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Morsy Moves against the Army: How to Write about it?

It has taken me a long time to write anything about the Sunday surprise: President Morsy forcing the resignation of senior military men Mohamed Tantawi and Sami Anan. At the same time, he unilaterally canceled the army announcement appropriating legislative authority and constitutional oversight to itself. Morsy then gave himself these privileges.

Much of my delay was due to shock, the rest due to efforts to figure out what it all meant.

My first response came almost a week later by necessity, as I am glad for the habit of writing Friday Prayers. It was very helpful to try to frame the event in a manner all people here could pray.

Morsy’s moves were good, but not as good as some make them out to be. They were also bad, but not as bad as others make them out to be.

Certainly the army leadership was guilty of mismanagement during the democratic transition, if not worse. Moreover, it was never fitting for the military to formally take the powers it did, even if there were justifying factors.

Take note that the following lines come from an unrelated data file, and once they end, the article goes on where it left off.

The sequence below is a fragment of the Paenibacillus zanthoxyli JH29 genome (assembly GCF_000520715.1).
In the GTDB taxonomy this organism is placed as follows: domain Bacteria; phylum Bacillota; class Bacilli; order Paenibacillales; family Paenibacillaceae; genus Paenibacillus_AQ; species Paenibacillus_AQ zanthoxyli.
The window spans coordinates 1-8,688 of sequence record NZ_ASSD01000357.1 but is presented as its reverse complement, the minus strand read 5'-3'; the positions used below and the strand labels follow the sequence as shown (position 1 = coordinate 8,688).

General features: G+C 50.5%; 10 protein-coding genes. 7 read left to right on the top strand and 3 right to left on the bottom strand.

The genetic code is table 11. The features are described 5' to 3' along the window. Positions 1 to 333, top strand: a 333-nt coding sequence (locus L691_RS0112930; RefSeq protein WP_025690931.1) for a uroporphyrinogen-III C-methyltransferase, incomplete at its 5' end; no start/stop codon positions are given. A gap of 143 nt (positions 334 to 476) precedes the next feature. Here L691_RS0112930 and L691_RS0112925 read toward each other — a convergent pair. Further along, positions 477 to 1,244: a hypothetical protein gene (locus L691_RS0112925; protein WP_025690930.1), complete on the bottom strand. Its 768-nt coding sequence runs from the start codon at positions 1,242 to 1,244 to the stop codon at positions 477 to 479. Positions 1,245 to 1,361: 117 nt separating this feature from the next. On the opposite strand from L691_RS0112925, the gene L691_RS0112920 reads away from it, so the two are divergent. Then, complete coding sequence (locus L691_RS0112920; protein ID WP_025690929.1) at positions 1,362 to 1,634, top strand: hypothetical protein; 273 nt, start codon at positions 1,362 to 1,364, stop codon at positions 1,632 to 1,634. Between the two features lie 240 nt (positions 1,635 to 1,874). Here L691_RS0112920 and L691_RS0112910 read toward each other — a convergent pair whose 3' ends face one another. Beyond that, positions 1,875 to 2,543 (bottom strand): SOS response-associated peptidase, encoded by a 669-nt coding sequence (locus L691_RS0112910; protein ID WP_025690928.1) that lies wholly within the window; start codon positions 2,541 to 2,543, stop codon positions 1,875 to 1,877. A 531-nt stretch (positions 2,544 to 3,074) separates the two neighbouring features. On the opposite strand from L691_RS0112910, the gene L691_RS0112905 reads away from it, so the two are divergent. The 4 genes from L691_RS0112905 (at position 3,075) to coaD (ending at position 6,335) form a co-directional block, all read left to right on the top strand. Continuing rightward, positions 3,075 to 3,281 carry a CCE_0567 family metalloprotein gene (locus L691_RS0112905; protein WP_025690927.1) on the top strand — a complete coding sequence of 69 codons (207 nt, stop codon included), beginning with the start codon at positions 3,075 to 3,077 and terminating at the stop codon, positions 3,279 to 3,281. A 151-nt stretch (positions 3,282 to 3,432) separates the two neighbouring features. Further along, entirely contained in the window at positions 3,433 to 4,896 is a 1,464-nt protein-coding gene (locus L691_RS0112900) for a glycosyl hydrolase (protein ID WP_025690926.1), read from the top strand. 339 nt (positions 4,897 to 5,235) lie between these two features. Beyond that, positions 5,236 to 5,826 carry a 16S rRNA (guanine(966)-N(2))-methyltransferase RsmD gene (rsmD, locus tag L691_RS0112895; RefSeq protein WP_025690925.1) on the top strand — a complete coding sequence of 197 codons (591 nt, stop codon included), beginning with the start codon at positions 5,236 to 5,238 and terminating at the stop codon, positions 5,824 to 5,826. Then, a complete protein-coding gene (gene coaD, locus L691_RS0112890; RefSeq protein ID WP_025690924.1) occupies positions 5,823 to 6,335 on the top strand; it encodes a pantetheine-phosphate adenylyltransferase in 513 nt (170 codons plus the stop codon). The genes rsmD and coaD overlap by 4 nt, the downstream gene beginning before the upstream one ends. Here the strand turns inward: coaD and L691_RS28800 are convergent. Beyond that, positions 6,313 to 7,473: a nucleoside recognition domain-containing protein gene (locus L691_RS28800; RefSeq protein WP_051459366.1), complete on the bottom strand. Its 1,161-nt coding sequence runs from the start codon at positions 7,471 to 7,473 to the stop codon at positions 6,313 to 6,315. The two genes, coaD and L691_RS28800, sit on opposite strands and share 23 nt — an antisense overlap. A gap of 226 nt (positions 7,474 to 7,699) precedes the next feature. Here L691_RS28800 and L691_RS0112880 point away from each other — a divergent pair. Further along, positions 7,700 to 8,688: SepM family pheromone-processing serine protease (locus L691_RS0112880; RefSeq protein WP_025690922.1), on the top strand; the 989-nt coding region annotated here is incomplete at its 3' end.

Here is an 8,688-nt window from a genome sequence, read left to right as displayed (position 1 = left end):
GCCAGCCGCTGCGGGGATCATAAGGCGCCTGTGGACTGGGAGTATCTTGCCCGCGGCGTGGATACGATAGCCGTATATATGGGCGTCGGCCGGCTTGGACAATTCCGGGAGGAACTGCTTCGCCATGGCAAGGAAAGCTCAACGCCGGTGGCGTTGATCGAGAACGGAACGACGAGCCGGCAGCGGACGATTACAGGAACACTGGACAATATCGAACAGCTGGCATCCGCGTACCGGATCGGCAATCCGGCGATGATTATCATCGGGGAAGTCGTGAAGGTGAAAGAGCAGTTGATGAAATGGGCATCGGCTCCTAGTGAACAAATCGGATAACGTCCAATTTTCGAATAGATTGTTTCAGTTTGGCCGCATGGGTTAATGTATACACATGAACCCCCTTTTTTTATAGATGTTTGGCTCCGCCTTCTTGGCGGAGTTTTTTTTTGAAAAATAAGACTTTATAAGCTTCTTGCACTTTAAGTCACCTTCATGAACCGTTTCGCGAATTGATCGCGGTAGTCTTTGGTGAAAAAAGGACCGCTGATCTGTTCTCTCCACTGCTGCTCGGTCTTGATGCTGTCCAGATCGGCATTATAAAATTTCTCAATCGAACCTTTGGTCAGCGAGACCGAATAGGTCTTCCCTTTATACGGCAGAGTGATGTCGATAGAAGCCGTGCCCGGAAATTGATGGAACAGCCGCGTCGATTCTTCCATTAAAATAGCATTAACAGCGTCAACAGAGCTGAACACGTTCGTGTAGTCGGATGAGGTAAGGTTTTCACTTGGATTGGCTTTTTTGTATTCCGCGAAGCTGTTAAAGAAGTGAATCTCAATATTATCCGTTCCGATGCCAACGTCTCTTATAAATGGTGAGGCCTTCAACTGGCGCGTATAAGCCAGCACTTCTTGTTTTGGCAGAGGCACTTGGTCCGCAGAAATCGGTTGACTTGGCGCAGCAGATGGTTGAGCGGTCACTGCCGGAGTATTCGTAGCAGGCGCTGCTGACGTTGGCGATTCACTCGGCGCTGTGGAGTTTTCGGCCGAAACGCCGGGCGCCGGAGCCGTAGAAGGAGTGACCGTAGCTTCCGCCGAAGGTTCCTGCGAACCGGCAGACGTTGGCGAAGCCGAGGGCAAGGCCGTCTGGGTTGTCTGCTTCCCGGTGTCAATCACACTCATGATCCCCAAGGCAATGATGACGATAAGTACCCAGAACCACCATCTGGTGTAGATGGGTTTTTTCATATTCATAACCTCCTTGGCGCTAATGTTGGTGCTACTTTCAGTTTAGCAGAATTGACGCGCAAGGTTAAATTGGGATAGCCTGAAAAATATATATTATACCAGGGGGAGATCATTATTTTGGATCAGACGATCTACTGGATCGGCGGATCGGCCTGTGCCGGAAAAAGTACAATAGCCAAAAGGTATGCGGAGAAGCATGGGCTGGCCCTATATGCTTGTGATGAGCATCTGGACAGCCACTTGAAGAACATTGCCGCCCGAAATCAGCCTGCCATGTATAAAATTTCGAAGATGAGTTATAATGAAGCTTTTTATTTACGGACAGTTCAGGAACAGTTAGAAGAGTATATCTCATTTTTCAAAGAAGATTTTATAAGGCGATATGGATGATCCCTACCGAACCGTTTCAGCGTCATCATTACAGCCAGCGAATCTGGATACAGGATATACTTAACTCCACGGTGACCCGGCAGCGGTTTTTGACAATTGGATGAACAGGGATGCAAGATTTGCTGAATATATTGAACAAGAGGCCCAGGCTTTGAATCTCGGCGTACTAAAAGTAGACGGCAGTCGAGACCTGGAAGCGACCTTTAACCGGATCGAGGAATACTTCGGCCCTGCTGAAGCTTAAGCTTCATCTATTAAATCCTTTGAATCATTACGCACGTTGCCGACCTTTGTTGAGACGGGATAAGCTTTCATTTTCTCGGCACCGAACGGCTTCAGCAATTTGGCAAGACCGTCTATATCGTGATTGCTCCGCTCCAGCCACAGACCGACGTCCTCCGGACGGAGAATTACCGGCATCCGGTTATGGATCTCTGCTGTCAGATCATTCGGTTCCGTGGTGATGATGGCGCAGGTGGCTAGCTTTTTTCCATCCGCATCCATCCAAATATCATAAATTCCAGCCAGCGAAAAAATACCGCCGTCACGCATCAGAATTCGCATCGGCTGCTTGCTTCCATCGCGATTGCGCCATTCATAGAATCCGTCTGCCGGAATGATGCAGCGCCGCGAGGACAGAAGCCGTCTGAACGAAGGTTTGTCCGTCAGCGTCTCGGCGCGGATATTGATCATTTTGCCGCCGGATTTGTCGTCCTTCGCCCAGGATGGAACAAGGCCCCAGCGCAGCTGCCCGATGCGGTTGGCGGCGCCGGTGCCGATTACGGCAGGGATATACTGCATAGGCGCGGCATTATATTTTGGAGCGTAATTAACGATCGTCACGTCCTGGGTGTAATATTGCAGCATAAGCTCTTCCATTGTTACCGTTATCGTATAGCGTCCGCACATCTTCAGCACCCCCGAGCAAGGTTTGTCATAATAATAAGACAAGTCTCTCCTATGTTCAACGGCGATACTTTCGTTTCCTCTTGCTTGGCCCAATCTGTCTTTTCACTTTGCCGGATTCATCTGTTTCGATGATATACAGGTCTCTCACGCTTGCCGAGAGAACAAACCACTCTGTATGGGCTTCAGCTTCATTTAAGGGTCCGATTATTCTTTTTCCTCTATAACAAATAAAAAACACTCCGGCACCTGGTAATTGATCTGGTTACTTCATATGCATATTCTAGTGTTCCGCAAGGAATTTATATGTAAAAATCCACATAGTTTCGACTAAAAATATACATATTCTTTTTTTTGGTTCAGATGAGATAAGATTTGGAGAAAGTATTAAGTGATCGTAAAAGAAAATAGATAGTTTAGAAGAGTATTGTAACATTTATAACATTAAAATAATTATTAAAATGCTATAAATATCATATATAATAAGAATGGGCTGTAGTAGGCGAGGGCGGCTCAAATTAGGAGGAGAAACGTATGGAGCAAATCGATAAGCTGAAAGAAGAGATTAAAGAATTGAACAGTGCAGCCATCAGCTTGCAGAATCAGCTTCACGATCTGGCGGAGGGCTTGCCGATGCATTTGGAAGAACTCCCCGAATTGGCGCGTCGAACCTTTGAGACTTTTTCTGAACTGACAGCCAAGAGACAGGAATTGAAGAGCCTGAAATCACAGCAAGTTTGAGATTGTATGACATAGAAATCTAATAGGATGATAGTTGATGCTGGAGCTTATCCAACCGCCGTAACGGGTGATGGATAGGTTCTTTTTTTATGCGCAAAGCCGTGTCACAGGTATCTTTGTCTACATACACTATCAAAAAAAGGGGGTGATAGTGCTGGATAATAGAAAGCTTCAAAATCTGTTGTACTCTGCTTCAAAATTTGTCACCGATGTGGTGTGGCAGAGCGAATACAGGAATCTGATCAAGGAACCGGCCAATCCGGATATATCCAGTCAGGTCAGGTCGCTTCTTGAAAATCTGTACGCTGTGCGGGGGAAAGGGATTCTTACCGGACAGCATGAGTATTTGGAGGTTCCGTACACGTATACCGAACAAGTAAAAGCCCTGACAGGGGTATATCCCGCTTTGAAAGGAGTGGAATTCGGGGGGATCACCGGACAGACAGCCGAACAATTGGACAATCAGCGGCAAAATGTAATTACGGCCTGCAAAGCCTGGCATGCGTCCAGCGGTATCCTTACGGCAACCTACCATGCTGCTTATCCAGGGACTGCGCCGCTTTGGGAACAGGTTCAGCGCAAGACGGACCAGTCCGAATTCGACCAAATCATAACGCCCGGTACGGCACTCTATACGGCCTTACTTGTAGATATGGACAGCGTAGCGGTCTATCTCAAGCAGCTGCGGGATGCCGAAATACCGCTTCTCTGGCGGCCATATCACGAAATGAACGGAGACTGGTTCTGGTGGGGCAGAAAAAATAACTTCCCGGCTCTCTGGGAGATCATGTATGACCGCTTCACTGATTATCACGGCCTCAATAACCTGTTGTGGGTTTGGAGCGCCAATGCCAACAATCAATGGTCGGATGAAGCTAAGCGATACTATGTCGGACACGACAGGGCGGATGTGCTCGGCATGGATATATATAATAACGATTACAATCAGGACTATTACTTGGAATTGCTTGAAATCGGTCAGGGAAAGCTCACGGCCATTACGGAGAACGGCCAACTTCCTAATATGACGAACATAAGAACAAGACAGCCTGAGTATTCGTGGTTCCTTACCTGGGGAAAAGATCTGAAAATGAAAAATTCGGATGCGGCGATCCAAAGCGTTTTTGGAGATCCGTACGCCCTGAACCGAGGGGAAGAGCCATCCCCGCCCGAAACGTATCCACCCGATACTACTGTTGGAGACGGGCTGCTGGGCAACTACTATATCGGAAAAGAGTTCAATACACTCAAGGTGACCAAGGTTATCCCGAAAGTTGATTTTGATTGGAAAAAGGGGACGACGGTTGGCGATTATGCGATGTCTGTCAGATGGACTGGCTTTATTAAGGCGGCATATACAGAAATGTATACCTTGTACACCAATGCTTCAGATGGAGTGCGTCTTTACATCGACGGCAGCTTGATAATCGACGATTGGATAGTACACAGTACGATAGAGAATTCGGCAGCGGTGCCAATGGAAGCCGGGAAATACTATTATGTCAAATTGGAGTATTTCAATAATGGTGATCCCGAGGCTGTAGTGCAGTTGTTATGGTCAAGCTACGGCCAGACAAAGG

In one sense Morsy put things right, but by taking power to himself he put them wrong again.

One of the main reasons the revolution railed against Mubarak was over his dictatorial command of the regime. Now, as the beneficiary of the revolution, Morsy has even more power.

Yet while this image is there, it should be drawn in. Morsy could not have sacked army leadership without the help of junior army leadership. These may be less adversarial in public, but in private may still act as a check on his power.

The question is, if this is true, are they a check on his revolutionary and democratic ambitions, or on his Islamist ambitions? Which does Morsy hold closer to his heart?

In contemplating this question I recalled a conversation I had with a leading Coptic media figure several months ago. Then I found a new writing opportunity, resulting in my first full reflection on Morsy’s gambit, published yesterday at Egypt Source. I wrote: